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Trump claims he couldn’t have lost the 2020 presidential election because his Arizona rally boasted thousands of attendees and ‘had cars that stretch out for 25 miles’

Former President Donald Trump reacts to the crowd prior to speaking at a “Save America” rally in Florence, Ariz., on January 15, 2022.

AP Photo/Ross D. Franklin

  • Former President Trump on Saturday continued to raise doubt on his election loss to President Biden.
  • During an Arizona rally, Trump pointed to the crowd size and heavy traffic to justify his opinion.
  • Trump often uses rally figures to guage electoral success, despite them having no clear connection.

Former President Donald Trump on Saturday bragged about the crowd size of an Arizona rally and pointed to heavy traffic leading into the event venue as evidence that he — and not President Joe Biden — won the 2020 election.

Nearly a year after Trump departed the White House after losing his reelection bid to Biden, the former president continues to maintain that the election was fraudulent despite there being no evidence of mass irregularities and after repeated court losses by his campaign legal team.

During his “Save America” rally in Florence — the first large-scale Trump-helmed public gathering of 2022 — the former commander-in-chief once again called the election “fake” before equating the breadth of his in-person rallies to the presidential election results.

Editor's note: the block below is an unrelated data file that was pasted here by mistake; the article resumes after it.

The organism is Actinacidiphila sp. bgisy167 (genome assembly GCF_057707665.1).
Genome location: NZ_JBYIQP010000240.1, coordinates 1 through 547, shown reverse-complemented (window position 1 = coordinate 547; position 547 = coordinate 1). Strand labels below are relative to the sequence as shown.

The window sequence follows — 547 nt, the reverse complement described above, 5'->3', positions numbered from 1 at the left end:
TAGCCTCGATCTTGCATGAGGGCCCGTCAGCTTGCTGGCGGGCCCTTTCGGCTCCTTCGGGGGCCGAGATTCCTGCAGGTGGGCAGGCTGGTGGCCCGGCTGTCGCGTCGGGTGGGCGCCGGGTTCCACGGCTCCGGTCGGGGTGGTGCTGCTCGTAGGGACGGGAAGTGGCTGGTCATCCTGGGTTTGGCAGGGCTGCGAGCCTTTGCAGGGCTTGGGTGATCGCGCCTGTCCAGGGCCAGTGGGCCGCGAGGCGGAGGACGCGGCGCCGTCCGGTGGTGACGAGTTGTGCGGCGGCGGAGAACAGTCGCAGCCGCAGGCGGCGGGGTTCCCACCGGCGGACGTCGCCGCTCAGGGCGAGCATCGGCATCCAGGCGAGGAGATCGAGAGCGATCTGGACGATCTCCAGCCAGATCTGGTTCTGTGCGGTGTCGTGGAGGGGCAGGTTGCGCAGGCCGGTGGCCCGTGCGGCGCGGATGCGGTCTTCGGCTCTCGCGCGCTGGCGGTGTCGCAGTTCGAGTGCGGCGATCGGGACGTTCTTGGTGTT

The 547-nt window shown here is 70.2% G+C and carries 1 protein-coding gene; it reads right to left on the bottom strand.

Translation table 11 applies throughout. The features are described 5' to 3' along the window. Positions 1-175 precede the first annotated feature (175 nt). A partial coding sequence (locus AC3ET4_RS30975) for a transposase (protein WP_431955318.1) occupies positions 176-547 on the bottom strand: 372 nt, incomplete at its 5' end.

“A person that comes here … and has crowds that go further than any eye can see … there’s nobody that can see the end of this crowd,” Trump told thousands of cheering supporters.

He continued: “And has cars that stretch out for 25 miles. That’s not somebody that lost an election, and now because of it, our country is being destroyed.”

While Trump sported his trademark “Make America Great Again” hat and spoke to roughly 15,000 supporters, per an Arizona Republic estimate, the former president went down a laundry list of grievances with the 2020 election and Biden’s presidency, especially as it pertained to the state of the economy and the US-Mexico border.

—Liz Harrington (@realLizUSA) January 16, 2022

The Republic also reported that traffic for the Florence rally “was backed up for more than an hour,” with attendees waiting in lines that traversed from the front of the venue to a dirt parking lot.

Trump has long equated crowd sizes to electoral support and frequently blasted Biden’s scaled-down events during the presidential campaign, linking it to a lack of support for the then-Democratic nominee. Meanwhile, Biden — who had sought to adhere to social distancing during the coronavirus pandemic — generally stuck with hosting outdoor events like drive-in rallies.

Trump has teased a 2024 presidential run for almost a year, notably at the multiple rallies that he held in support of Republican candidates last year, and during the Saturday event.

During a Fox News interview last November, Trump said that a final decision was still up in the air.

“I am certainly thinking about it and we’ll see,” he told the outlet at the time. “I think a lot of people will be very happy, frankly, with the decision, and probably will announce that after the midterms.”

Arizona was one of the hardest-fought states of the 2020 presidential election — and the longtime conservative stronghold will be hotly contested again in 2024 as well. 

Last year, Biden became the first Democratic presidential nominee since Bill Clinton in 1996 to win the state’s electoral votes, edging out Trump by 10,457 votes out of nearly 3.4 million ballots cast.

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